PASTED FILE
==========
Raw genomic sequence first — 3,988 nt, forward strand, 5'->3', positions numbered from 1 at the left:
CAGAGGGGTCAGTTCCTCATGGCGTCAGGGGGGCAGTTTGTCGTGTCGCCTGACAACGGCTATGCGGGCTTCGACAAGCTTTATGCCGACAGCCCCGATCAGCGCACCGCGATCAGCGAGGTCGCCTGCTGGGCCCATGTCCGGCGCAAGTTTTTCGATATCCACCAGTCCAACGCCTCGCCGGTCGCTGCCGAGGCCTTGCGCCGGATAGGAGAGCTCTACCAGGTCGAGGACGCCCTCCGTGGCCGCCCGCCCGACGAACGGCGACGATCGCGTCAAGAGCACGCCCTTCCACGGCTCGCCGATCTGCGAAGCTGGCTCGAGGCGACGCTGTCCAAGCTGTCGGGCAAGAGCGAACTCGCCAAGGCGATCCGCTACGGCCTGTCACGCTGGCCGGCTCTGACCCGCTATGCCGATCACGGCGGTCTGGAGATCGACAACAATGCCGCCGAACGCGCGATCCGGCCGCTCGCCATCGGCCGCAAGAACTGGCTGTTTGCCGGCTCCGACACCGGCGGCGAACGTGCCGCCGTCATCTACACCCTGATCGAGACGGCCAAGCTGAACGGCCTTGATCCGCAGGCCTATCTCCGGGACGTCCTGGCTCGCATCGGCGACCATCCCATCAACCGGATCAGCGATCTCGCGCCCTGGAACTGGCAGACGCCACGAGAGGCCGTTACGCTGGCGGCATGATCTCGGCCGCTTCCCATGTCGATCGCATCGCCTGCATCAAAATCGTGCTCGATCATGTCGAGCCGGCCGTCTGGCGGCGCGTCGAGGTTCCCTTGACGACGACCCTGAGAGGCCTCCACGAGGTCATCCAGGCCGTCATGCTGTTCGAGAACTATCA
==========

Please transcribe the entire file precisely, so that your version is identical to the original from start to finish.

Raw genomic sequence first — 3,988 nt, forward strand, 5'->3', positions numbered from 1 at the left:
CAGAGGGGTCAGTTCCTCATGGCGTCAGGGGGGCAGTTTGTCGTGTCGCCTGACAACGGCTATGCGGGCTTCGACAAGCTTTATGCCGACAGCCCCGATCAGCGCACCGCGATCAGCGAGGTCGCCTGCTGGGCCCATGTCCGGCGCAAGTTTTTCGATATCCACCAGTCCAACGCCTCGCCGGTCGCTGCCGAGGCCTTGCGCCGGATAGGAGAGCTCTACCAGGTCGAGGACGCCCTCCGTGGCCGCCCGCCCGACGAACGGCGACGATCGCGTCAAGAGCACGCCCTTCCACGGCTCGCCGATCTGCGAAGCTGGCTCGAGGCGACGCTGTCCAAGCTGTCGGGCAAGAGCGAACTCGCCAAGGCGATCCGCTACGGCCTGTCACGCTGGCCGGCTCTGACCCGCTATGCCGATCACGGCGGTCTGGAGATCGACAACAATGCCGCCGAACGCGCGATCCGGCCGCTCGCCATCGGCCGCAAGAACTGGCTGTTTGCCGGCTCCGACACCGGCGGCGAACGTGCCGCCGTCATCTACACCCTGATCGAGACGGCCAAGCTGAACGGCCTTGATCCGCAGGCCTATCTCCGGGACGTCCTGGCTCGCATCGGCGACCATCCCATCAACCGGATCAGCGATCTCGCGCCCTGGAACTGGCAGACGCCACGAGAGGCCGTTACGCTGGCGGCATGATCTCGGCCGCTTCCCATGTCGATCGCATCGCCTGCATCAAAATCGTGCTCGATCATGTCGAGCCGGCCGTCTGGCGGCGCGTCGAGGTTCCCTTGACGACGACCCTGAGAGGCCTCCACGAGGTCATCCAGGCCGTCATGCTGTTCGAGAACTATCA